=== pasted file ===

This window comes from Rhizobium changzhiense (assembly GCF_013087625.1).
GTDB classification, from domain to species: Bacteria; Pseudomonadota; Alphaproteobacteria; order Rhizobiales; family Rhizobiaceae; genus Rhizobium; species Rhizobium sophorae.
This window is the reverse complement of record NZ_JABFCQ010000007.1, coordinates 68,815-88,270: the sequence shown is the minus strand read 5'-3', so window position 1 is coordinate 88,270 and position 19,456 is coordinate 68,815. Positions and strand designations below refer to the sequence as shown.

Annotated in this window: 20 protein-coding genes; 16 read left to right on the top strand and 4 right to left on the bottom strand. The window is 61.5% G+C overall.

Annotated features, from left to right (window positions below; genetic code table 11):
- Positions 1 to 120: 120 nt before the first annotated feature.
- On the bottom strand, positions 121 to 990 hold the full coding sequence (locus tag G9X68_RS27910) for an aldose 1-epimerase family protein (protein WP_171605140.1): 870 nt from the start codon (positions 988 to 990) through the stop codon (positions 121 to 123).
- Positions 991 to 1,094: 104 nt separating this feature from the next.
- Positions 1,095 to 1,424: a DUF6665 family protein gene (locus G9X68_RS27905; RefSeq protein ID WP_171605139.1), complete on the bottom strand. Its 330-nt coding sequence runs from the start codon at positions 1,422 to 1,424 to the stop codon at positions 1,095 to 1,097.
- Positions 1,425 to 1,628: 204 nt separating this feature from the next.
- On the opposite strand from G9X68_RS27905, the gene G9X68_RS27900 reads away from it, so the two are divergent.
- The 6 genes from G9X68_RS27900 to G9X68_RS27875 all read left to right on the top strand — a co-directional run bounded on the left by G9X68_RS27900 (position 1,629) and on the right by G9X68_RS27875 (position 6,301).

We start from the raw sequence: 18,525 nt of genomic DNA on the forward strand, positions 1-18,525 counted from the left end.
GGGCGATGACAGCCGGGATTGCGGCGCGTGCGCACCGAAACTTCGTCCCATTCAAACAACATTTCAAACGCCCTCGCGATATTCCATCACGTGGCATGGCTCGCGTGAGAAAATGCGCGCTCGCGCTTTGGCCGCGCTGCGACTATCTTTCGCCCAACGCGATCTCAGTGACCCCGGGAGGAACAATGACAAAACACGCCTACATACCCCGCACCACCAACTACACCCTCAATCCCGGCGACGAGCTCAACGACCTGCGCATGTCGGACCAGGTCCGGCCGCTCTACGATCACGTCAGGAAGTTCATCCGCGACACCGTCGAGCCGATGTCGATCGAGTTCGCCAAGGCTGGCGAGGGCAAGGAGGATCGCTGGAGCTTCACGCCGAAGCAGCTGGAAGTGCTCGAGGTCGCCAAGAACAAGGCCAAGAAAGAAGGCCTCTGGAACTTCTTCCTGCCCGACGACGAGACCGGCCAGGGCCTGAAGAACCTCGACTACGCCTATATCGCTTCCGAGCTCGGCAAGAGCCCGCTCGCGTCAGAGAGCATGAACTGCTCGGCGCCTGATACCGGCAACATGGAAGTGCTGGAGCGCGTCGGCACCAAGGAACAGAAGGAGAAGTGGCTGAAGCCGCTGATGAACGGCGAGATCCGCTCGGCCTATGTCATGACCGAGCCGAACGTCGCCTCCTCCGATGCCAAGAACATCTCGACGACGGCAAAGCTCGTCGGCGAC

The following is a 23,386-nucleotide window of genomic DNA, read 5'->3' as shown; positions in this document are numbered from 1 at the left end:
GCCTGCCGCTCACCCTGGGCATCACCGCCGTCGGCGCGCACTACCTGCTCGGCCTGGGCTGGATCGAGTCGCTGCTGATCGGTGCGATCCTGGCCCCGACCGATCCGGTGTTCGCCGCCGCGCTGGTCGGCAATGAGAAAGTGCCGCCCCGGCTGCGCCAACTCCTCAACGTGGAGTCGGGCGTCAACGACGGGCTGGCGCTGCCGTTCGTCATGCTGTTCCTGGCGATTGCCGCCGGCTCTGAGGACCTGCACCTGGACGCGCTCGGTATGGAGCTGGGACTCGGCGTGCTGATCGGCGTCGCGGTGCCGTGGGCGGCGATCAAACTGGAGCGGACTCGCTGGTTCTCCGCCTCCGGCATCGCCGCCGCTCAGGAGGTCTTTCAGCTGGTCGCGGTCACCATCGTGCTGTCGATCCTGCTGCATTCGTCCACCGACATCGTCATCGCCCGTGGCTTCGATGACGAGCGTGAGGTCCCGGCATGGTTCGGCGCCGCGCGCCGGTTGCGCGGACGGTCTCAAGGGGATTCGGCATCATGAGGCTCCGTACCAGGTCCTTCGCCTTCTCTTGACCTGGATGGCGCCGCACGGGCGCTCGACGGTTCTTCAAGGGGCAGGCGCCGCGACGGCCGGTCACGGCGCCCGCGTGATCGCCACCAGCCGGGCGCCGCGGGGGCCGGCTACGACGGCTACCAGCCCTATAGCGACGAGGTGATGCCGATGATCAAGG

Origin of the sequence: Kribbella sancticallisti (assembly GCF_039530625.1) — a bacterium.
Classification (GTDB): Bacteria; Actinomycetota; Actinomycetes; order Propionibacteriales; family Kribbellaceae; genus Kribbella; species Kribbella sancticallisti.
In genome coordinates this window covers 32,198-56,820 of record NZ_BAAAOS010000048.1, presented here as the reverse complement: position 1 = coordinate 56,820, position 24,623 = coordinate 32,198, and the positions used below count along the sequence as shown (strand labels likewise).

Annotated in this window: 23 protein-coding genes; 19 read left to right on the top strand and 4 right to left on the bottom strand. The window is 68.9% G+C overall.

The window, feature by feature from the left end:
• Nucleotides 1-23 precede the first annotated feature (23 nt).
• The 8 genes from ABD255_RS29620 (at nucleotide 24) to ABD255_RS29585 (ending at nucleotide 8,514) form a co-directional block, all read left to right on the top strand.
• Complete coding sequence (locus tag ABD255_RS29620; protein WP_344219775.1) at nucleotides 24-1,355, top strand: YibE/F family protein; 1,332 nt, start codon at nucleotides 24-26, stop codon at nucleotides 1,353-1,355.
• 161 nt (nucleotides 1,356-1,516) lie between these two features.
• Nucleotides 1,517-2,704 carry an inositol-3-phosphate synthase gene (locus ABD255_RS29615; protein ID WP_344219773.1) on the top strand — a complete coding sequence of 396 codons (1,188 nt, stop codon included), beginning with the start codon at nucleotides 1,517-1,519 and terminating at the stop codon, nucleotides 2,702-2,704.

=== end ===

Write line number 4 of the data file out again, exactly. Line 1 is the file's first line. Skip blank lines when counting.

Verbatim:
Annotated in this window: 20 protein-coding genes; 16 read left to right on the top strand and 4 right to left on the bottom strand. The window is 61.5% G+C overall.